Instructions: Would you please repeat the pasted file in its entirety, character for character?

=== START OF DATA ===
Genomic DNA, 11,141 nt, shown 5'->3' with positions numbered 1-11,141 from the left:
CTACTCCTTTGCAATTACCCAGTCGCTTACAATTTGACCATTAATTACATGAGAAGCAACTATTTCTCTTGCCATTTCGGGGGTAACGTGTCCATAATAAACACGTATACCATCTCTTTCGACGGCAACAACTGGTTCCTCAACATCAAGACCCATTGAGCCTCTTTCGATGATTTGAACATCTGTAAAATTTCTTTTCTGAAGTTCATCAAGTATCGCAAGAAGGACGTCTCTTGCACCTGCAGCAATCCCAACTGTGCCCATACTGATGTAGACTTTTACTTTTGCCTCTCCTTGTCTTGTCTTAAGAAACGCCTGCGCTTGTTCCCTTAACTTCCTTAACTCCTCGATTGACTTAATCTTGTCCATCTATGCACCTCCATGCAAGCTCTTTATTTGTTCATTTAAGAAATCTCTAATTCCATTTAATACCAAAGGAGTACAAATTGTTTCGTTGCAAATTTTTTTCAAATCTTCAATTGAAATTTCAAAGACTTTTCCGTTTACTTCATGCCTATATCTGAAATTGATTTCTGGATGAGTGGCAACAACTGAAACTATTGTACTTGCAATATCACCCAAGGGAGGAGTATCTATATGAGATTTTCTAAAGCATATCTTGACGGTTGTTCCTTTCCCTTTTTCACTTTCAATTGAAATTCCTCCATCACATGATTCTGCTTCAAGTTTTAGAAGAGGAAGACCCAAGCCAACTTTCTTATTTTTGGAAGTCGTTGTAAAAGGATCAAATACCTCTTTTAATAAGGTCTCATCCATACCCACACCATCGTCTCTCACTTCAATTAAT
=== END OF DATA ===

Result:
Genomic DNA, 11,141 nt, shown 5'->3' with positions numbered 1-11,141 from the left:
CTACTCCTTTGCAATTACCCAGTCGCTTACAATTTGACCATTAATTACATGAGAAGCAACTATTTCTCTTGCCATTTCGGGGGTAACGTGTCCATAATAAACACGTATACCATCTCTTTCGACGGCAACAACTGGTTCCTCAACATCAAGACCCATTGAGCCTCTTTCGATGATTTGAACATCTGTAAAATTTCTTTTCTGAAGTTCATCAAGTATCGCAAGAAGGACGTCTCTTGCACCTGCAGCAATCCCAACTGTGCCCATACTGATGTAGACTTTTACTTTTGCCTCTCCTTGTCTTGTCTTAAGAAACGCCTGCGCTTGTTCCCTTAACTTCCTTAACTCCTCGATTGACTTAATCTTGTCCATCTATGCACCTCCATGCAAGCTCTTTATTTGTTCATTTAAGAAATCTCTAATTCCATTTAATACCAAAGGAGTACAAATTGTTTCGTTGCAAATTTTTTTCAAATCTTCAATTGAAATTTCAAAGACTTTTCCGTTTACTTCATGCCTATATCTGAAATTGATTTCTGGATGAGTGGCAACAACTGAAACTATTGTACTTGCAATATCACCCAAGGGAGGAGTATCTATATGAGATTTTCTAAAGCATATCTTGACGGTTGTTCCTTTCCCTTTTTCACTTTCAATTGAAATTCCTCCATCACATGATTCTGCTTCAAGTTTTAGAAGAGGAAGACCCAAGCCAACTTTCTTATTTTTGGAAGTCGTTGTAAAAGGATCAAATACCTCTTTTAATAAGGTCTCATCCATACCCACACCATCGTCTCTCACTTCAATTAAT